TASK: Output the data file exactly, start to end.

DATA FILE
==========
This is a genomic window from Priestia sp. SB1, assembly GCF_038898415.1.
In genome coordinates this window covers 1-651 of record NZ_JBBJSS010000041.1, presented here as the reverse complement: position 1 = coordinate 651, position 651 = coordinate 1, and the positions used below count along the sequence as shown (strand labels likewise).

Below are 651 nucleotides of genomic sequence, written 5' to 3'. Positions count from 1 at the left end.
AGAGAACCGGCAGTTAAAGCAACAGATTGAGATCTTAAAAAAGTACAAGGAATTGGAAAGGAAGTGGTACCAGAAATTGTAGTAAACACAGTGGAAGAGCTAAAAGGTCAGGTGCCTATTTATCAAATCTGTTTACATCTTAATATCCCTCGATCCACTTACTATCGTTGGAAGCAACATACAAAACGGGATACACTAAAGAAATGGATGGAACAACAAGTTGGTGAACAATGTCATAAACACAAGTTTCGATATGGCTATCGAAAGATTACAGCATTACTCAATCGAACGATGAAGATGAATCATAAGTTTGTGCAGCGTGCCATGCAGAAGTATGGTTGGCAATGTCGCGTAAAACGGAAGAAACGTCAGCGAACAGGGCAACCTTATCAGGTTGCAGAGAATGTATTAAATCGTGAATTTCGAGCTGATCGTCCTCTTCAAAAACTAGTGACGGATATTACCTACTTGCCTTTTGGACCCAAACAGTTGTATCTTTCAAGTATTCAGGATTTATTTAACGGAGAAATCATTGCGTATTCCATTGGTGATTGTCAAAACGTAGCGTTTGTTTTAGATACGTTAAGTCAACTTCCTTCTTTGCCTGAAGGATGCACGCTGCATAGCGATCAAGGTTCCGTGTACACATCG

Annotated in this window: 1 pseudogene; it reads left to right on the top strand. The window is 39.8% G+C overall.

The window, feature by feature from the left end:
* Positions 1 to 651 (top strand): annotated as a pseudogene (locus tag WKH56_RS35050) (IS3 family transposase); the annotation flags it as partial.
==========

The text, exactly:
This is a genomic window from Priestia sp. SB1, assembly GCF_038898415.1.
In genome coordinates this window covers 1-651 of record NZ_JBBJSS010000041.1, presented here as the reverse complement: position 1 = coordinate 651, position 651 = coordinate 1, and the positions used below count along the sequence as shown (strand labels likewise).

Below are 651 nucleotides of genomic sequence, written 5' to 3'. Positions count from 1 at the left end.
AGAGAACCGGCAGTTAAAGCAACAGATTGAGATCTTAAAAAAGTACAAGGAATTGGAAAGGAAGTGGTACCAGAAATTGTAGTAAACACAGTGGAAGAGCTAAAAGGTCAGGTGCCTATTTATCAAATCTGTTTACATCTTAATATCCCTCGATCCACTTACTATCGTTGGAAGCAACATACAAAACGGGATACACTAAAGAAATGGATGGAACAACAAGTTGGTGAACAATGTCATAAACACAAGTTTCGATATGGCTATCGAAAGATTACAGCATTACTCAATCGAACGATGAAGATGAATCATAAGTTTGTGCAGCGTGCCATGCAGAAGTATGGTTGGCAATGTCGCGTAAAACGGAAGAAACGTCAGCGAACAGGGCAACCTTATCAGGTTGCAGAGAATGTATTAAATCGTGAATTTCGAGCTGATCGTCCTCTTCAAAAACTAGTGACGGATATTACCTACTTGCCTTTTGGACCCAAACAGTTGTATCTTTCAAGTATTCAGGATTTATTTAACGGAGAAATCATTGCGTATTCCATTGGTGATTGTCAAAACGTAGCGTTTGTTTTAGATACGTTAAGTCAACTTCCTTCTTTGCCTGAAGGATGCACGCTGCATAGCGATCAAGGTTCCGTGTACACATCG

Annotated in this window: 1 pseudogene; it reads left to right on the top strand. The window is 39.8% G+C overall.

The window, feature by feature from the left end:
* Positions 1 to 651 (top strand): annotated as a pseudogene (locus tag WKH56_RS35050) (IS3 family transposase); the annotation flags it as partial.